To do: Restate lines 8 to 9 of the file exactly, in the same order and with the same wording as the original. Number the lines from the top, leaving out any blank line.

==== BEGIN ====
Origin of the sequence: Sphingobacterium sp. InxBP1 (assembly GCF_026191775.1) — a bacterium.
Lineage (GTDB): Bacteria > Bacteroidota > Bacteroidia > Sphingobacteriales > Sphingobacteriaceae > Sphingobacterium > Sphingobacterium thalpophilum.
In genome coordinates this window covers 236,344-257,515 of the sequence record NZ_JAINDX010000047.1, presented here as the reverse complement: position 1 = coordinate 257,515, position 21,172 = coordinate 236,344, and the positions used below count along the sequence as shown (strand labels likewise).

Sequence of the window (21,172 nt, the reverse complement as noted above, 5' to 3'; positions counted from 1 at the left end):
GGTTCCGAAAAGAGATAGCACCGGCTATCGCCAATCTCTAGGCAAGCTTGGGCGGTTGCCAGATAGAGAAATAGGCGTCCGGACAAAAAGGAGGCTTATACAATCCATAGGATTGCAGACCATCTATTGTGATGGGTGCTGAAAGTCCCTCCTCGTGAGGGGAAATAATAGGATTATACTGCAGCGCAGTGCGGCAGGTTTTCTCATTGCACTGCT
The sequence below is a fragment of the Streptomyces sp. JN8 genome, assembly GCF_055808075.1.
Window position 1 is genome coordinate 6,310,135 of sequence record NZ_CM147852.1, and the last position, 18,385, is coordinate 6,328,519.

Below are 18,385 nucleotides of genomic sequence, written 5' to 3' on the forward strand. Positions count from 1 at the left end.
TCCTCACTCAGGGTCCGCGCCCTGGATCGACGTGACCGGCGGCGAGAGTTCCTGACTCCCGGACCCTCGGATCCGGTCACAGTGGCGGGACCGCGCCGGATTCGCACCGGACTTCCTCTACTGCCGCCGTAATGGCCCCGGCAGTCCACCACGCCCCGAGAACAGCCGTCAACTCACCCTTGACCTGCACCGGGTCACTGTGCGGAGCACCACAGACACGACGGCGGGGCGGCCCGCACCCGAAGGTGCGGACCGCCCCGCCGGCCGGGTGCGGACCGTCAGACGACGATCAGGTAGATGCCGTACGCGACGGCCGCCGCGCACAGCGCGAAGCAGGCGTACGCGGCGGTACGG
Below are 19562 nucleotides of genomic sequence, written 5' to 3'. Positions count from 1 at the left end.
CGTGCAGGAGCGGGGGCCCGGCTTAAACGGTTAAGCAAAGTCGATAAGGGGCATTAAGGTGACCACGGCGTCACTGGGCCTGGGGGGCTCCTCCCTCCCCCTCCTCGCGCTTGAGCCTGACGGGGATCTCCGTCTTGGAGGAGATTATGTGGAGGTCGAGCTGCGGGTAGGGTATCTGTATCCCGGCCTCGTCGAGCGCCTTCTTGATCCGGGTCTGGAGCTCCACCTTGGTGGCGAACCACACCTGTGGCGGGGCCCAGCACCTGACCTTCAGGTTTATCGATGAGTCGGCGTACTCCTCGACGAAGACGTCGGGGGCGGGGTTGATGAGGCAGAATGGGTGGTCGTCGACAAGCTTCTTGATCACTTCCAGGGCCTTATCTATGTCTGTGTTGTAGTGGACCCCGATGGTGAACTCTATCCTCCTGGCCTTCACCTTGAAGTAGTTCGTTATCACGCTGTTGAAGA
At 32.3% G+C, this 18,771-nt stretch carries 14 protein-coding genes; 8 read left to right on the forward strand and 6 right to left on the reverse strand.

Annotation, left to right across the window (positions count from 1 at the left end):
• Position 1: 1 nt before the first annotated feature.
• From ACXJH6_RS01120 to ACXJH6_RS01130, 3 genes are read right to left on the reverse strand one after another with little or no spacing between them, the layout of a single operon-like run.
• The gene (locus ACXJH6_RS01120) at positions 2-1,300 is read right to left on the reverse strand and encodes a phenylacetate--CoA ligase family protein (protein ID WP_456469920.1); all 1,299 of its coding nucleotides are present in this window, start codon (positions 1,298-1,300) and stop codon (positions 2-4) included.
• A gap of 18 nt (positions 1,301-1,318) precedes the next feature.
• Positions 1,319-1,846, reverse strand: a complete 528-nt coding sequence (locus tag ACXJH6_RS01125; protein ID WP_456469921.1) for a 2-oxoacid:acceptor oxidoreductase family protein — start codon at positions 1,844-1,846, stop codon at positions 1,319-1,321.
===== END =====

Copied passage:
Below are 18,385 nucleotides of genomic sequence, written 5' to 3' on the forward strand. Positions count from 1 at the left end.
TCCTCACTCAGGGTCCGCGCCCTGGATCGACGTGACCGGCGGCGAGAGTTCCTGACTCCCGGACCCTCGGATCCGGTCACAGTGGCGGGACCGCGCCGGATTCGCACCGGACTTCCTCTACTGCCGCCGTAATGGCCCCGGCAGTCCACCACGCCCCGAGAACAGCCGTCAACTCACCCTTGACCTGCACCGGGTCACTGTGCGGAGCACCACAGACACGACGGCGGGGCGGCCCGCACCCGAAGGTGCGGACCGCCCCGCCGGCCGGGTGCGGACCGTCAGACGACGATCAGGTAGATGCCGTACGCGACGGCCGCCGCGCACAGCGCGAAGCAGGCGTACGCGGCGGTACGG